Education: Although there have been some improvements in recent years, girls in Nigeria still face significant challenges in accessing education. Many are unable to complete their education due to poverty, early marriage, and other cultural practices that limit their opportunities. This limits their ability to participate fully in governance and policy-making processes.
Overall, the underrepresentation of women and youths in governance and policy participation in Nigeria is a significant challenge that needs to be addressed.
This requires targeted efforts to increase their representation in political and decision-making processes and to ensure that policies and programs take into account their unique needs and perspectives.
The National Gender Policy (NGP) in Nigeria recommends 35% affirmative action and seeks a more inclusive representation of women in both elective political and appointive public service positions respectively.
Available statistics reveal that the overall political participation in the government of Nigeria is less than 7% (Agbalajobi, 2010) and so has not attained the 35% affirmative threshold prescribed by the NGP.
However, in recent years, concerted efforts have been made to address this issue and increase the participation of these groups in decision-making processes. In terms of women’s representation, Nigeria has made some progress in recent years.
In 2019, the country held its general elections, and more women were elected to political positions than in previous years. Currently, women occupy about 7% of seats in the National Assembly, which is still low but represents an improvement from previous years. Additionally, there have been efforts to increase the number of women appointed to leadership positions in government agencies and other organisations.
Similarly, youth representation in governance and policy processes is still a major challenge in Nigeria. According to the National Bureau of Statistics (NBS), about 60% of the country’s population is under the age of 35, but young people are still largely underrepresented in political leadership positions. This has led to concerns about a lack of representation of young people’s interests in policy decisions that affect their lives.
To address these issues, there have been calls for more inclusive governance structures that prioritise the participation of women and youth.
This includes efforts to create more opportunities for women and youth to run for political office, as well as initiatives to increase their participation in decision-making processes at all levels. Additionally, there have been efforts to increase civic education and engagement among young people, to encourage their participation in governance and policy processes.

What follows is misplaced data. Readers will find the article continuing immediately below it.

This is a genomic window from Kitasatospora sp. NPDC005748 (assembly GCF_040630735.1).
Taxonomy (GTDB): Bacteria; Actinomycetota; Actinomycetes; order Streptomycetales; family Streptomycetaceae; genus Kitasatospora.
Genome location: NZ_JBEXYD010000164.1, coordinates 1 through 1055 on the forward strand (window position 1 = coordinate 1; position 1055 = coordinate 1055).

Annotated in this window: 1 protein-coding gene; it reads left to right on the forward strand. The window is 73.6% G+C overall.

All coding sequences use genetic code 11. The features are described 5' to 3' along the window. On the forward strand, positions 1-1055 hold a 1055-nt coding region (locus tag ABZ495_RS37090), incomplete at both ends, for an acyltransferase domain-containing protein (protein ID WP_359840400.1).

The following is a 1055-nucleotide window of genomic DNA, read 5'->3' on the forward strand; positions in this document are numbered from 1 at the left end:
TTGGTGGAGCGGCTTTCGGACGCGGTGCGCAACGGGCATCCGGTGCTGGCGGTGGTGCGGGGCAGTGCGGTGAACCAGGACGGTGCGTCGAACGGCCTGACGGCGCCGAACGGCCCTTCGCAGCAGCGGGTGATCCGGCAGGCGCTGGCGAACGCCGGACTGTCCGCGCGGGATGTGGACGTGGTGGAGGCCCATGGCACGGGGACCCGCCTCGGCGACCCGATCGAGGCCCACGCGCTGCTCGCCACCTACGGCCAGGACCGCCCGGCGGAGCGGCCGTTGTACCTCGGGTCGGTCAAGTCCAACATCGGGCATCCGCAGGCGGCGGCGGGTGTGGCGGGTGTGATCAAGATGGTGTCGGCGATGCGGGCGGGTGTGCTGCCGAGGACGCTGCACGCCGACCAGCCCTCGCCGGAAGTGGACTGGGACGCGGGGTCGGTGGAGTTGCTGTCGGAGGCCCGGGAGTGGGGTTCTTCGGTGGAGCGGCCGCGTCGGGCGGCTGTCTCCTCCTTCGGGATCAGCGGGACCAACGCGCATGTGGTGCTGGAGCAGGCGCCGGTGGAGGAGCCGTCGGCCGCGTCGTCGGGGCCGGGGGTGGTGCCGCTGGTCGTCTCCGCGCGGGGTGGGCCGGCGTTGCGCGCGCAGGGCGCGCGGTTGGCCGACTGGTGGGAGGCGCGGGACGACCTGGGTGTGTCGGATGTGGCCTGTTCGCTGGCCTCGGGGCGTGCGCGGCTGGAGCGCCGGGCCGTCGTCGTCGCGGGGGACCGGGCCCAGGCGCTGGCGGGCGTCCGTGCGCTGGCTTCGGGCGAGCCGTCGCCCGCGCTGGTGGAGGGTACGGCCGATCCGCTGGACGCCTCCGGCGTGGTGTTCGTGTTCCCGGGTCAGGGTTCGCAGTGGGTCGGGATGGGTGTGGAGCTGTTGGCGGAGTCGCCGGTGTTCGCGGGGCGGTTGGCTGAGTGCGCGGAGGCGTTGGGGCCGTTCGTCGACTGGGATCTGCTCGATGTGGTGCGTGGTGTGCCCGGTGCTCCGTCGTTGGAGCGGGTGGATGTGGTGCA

The underrepresentation of women and youths in governance and policy processes stems from the patriarchal practices inherent in our society, (Oloyede, 2022) much of which have continued from the pre-colonial era till date.
Voting in Nigeria started with the 1922 constitution which introduced adult male sufferance and it was not until 1954 that women in the eastern and southern regions were granted sufferance under the Lyttleton Constitution.
Following this landmark constitutional reform, three women were appointed to the House of Chiefs; and in 1979, the 1979 Constitution introduced adult sufferance allowing women of the Northern Region to vote and in the same year, the voting age was reduced to 18.
The Buhari-led administration introduced the first formal quota system by the Federal Government which directed that at least one female must be appointed as a member of the executive council in every state.
There have been six administrations since the return to civilian rule in 1999 and since then no woman or youth has occupied the seat of the president and/or vice president. Although women have been appointed in ministerial roles and offices, very few women have won elections into the National Assembly.
The issue of underrepresentation of youth in politics cannot be overemphasised. Over the years, there has been a gross record of political apathy on the side of the youths and despite the introduction of the Not Too Young to Run Bill in 2018, there has been no significant turnouts or involvement of youths in politics until the #ENDSARS incident in October 2020 which led a lot of youths to the streets seeking to end injustice and police brutality in Nigeria.